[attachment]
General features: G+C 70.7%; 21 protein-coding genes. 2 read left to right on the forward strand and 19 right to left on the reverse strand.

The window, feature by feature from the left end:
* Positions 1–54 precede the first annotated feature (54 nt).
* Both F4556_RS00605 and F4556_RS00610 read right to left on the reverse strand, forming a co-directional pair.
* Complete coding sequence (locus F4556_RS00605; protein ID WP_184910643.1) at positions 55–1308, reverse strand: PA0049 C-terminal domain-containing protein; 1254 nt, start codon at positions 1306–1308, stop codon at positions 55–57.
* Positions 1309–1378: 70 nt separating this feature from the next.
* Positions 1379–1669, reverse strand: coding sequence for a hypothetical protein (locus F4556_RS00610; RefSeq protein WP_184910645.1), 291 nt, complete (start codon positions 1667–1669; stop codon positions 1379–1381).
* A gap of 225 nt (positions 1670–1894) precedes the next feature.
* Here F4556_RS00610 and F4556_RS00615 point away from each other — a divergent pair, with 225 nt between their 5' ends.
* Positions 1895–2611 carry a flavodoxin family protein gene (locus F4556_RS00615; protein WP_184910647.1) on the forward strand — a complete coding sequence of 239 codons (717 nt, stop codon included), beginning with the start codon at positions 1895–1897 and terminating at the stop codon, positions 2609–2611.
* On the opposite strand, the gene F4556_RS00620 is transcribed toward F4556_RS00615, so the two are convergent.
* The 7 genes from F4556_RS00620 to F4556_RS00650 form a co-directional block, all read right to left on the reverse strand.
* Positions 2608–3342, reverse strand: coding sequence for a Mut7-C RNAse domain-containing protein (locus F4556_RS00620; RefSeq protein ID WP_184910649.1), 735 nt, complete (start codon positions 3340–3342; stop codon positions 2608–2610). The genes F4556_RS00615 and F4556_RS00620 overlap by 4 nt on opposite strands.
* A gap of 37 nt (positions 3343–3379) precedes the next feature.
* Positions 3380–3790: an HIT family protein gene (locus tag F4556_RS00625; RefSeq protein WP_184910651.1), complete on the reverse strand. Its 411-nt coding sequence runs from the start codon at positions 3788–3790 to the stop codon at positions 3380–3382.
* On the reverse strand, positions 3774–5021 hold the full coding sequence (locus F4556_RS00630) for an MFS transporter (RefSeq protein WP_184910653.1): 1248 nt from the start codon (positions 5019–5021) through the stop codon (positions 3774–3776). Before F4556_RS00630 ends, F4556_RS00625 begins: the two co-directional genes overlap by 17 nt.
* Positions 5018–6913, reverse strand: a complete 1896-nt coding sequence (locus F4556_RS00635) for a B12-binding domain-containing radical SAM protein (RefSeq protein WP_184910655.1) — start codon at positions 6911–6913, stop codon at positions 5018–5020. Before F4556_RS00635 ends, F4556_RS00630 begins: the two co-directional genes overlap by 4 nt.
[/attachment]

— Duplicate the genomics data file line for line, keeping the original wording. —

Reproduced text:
General features: G+C 70.7%; 21 protein-coding genes. 2 read left to right on the forward strand and 19 right to left on the reverse strand.

The window, feature by feature from the left end:
* Positions 1–54 precede the first annotated feature (54 nt).
* Both F4556_RS00605 and F4556_RS00610 read right to left on the reverse strand, forming a co-directional pair.
* Complete coding sequence (locus F4556_RS00605; protein ID WP_184910643.1) at positions 55–1308, reverse strand: PA0049 C-terminal domain-containing protein; 1254 nt, start codon at positions 1306–1308, stop codon at positions 55–57.
* Positions 1309–1378: 70 nt separating this feature from the next.
* Positions 1379–1669, reverse strand: coding sequence for a hypothetical protein (locus F4556_RS00610; RefSeq protein WP_184910645.1), 291 nt, complete (start codon positions 1667–1669; stop codon positions 1379–1381).
* A gap of 225 nt (positions 1670–1894) precedes the next feature.
* Here F4556_RS00610 and F4556_RS00615 point away from each other — a divergent pair, with 225 nt between their 5' ends.
* Positions 1895–2611 carry a flavodoxin family protein gene (locus F4556_RS00615; protein WP_184910647.1) on the forward strand — a complete coding sequence of 239 codons (717 nt, stop codon included), beginning with the start codon at positions 1895–1897 and terminating at the stop codon, positions 2609–2611.
* On the opposite strand, the gene F4556_RS00620 is transcribed toward F4556_RS00615, so the two are convergent.
* The 7 genes from F4556_RS00620 to F4556_RS00650 form a co-directional block, all read right to left on the reverse strand.
* Positions 2608–3342, reverse strand: coding sequence for a Mut7-C RNAse domain-containing protein (locus F4556_RS00620; RefSeq protein ID WP_184910649.1), 735 nt, complete (start codon positions 3340–3342; stop codon positions 2608–2610). The genes F4556_RS00615 and F4556_RS00620 overlap by 4 nt on opposite strands.
* A gap of 37 nt (positions 3343–3379) precedes the next feature.
* Positions 3380–3790: an HIT family protein gene (locus tag F4556_RS00625; RefSeq protein WP_184910651.1), complete on the reverse strand. Its 411-nt coding sequence runs from the start codon at positions 3788–3790 to the stop codon at positions 3380–3382.
* On the reverse strand, positions 3774–5021 hold the full coding sequence (locus F4556_RS00630) for an MFS transporter (RefSeq protein WP_184910653.1): 1248 nt from the start codon (positions 5019–5021) through the stop codon (positions 3774–3776). Before F4556_RS00630 ends, F4556_RS00625 begins: the two co-directional genes overlap by 17 nt.
* Positions 5018–6913, reverse strand: a complete 1896-nt coding sequence (locus F4556_RS00635) for a B12-binding domain-containing radical SAM protein (RefSeq protein WP_184910655.1) — start codon at positions 6911–6913, stop codon at positions 5018–5020. Before F4556_RS00635 ends, F4556_RS00630 begins: the two co-directional genes overlap by 4 nt.